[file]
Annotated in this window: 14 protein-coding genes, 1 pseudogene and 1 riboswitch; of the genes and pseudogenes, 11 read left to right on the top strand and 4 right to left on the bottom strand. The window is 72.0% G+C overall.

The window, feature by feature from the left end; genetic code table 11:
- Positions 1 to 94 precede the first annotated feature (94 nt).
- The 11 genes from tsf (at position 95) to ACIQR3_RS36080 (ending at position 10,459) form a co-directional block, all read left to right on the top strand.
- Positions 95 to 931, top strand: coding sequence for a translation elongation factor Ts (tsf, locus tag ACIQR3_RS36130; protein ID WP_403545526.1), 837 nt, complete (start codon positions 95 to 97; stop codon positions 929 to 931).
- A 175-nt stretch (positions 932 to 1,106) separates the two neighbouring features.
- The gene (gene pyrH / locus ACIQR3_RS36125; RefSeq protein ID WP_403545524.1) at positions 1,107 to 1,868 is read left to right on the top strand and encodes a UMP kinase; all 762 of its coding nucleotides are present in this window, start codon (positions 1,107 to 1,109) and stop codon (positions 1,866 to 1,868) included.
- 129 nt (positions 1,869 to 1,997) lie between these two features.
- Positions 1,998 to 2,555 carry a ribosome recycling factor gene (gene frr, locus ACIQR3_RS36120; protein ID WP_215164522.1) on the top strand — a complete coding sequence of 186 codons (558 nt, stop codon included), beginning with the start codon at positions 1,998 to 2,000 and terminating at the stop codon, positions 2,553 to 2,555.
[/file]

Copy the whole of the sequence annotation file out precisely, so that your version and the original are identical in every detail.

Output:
Annotated in this window: 14 protein-coding genes, 1 pseudogene and 1 riboswitch; of the genes and pseudogenes, 11 read left to right on the top strand and 4 right to left on the bottom strand. The window is 72.0% G+C overall.

The window, feature by feature from the left end; genetic code table 11:
- Positions 1 to 94 precede the first annotated feature (94 nt).
- The 11 genes from tsf (at position 95) to ACIQR3_RS36080 (ending at position 10,459) form a co-directional block, all read left to right on the top strand.
- Positions 95 to 931, top strand: coding sequence for a translation elongation factor Ts (tsf, locus tag ACIQR3_RS36130; protein ID WP_403545526.1), 837 nt, complete (start codon positions 95 to 97; stop codon positions 929 to 931).
- A 175-nt stretch (positions 932 to 1,106) separates the two neighbouring features.
- The gene (gene pyrH / locus ACIQR3_RS36125; RefSeq protein ID WP_403545524.1) at positions 1,107 to 1,868 is read left to right on the top strand and encodes a UMP kinase; all 762 of its coding nucleotides are present in this window, start codon (positions 1,107 to 1,109) and stop codon (positions 1,866 to 1,868) included.
- 129 nt (positions 1,869 to 1,997) lie between these two features.
- Positions 1,998 to 2,555 carry a ribosome recycling factor gene (gene frr, locus ACIQR3_RS36120; protein ID WP_215164522.1) on the top strand — a complete coding sequence of 186 codons (558 nt, stop codon included), beginning with the start codon at positions 1,998 to 2,000 and terminating at the stop codon, positions 2,553 to 2,555.